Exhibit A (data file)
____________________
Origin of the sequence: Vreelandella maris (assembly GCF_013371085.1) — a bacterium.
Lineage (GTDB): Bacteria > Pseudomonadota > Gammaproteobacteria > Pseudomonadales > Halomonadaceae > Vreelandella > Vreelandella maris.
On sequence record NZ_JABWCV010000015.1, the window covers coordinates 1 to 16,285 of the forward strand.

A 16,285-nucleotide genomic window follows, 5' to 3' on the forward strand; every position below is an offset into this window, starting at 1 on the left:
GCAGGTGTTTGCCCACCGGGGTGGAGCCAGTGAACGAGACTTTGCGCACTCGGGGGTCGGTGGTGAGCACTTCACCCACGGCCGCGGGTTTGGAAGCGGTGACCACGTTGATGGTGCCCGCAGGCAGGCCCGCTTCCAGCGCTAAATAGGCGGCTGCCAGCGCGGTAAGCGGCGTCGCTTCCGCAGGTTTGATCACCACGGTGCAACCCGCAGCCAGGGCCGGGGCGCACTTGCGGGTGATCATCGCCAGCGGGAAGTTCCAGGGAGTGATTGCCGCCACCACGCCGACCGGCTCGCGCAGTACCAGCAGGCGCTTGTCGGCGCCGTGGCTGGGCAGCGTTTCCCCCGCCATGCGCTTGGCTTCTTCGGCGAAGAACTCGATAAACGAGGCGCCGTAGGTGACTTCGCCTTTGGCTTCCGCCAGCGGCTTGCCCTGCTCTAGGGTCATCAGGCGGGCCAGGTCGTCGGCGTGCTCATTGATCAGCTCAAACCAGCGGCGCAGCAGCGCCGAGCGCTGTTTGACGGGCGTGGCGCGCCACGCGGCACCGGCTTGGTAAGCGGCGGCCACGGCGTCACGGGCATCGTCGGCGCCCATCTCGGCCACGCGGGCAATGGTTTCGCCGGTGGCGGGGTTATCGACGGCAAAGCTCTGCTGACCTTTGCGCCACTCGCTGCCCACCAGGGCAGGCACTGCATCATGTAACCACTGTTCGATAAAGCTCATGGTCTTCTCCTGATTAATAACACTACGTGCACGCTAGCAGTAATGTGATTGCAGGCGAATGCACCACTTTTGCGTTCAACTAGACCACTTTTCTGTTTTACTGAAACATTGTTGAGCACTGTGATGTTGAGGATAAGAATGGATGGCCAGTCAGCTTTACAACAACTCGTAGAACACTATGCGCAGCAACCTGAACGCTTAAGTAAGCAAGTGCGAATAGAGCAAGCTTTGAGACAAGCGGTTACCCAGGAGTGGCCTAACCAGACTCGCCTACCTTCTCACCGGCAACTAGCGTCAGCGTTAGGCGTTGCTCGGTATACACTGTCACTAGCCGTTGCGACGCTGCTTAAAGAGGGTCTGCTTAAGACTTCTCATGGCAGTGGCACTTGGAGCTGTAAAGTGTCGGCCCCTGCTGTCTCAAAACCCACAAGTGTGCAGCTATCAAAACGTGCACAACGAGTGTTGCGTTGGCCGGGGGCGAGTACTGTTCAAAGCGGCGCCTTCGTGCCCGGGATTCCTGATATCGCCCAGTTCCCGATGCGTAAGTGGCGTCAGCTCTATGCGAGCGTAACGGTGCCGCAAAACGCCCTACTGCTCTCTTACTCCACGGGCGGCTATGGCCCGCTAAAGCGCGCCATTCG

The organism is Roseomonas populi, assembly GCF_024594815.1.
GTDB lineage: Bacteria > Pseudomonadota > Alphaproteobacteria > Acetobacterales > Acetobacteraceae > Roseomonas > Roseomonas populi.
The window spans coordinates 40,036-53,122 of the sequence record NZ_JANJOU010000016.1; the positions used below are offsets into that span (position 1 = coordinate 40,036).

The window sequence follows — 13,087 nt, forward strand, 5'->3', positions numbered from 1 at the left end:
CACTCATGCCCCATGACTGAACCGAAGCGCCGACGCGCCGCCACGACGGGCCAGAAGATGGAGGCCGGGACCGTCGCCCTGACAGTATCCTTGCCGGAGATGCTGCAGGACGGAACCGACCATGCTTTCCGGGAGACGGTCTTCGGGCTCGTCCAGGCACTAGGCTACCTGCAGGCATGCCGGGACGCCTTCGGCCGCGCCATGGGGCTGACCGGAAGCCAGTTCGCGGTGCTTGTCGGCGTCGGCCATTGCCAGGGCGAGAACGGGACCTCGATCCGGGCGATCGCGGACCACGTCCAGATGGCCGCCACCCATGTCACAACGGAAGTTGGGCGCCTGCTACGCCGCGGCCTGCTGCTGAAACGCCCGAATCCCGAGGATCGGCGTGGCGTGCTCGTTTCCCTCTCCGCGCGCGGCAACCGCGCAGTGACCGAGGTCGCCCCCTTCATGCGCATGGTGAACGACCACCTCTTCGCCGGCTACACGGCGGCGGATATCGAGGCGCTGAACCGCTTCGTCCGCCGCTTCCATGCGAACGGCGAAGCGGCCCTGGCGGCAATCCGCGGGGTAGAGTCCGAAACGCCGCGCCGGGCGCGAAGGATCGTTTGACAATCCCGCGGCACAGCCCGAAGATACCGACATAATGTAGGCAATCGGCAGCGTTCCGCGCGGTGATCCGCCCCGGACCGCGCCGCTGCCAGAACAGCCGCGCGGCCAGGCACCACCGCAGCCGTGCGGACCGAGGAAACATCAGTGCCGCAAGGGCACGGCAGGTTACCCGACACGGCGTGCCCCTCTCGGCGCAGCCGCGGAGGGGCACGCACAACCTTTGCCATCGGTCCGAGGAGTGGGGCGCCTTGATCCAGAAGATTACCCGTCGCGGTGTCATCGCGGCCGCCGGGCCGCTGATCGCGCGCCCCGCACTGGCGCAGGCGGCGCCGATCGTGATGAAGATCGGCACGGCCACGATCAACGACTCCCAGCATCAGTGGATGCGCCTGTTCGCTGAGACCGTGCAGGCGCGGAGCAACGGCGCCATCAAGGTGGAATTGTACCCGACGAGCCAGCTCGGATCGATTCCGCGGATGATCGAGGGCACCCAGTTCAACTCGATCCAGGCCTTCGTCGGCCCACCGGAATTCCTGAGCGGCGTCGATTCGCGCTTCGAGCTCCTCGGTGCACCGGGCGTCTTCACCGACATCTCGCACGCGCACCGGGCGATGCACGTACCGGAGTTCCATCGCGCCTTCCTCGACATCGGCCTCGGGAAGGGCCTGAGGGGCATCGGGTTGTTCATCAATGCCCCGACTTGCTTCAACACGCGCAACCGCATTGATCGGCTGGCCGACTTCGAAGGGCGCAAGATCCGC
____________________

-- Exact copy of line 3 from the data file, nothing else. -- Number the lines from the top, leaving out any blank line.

On sequence record NZ_JABWCV010000015.1, the window covers coordinates 1 to 16,285 of the forward strand.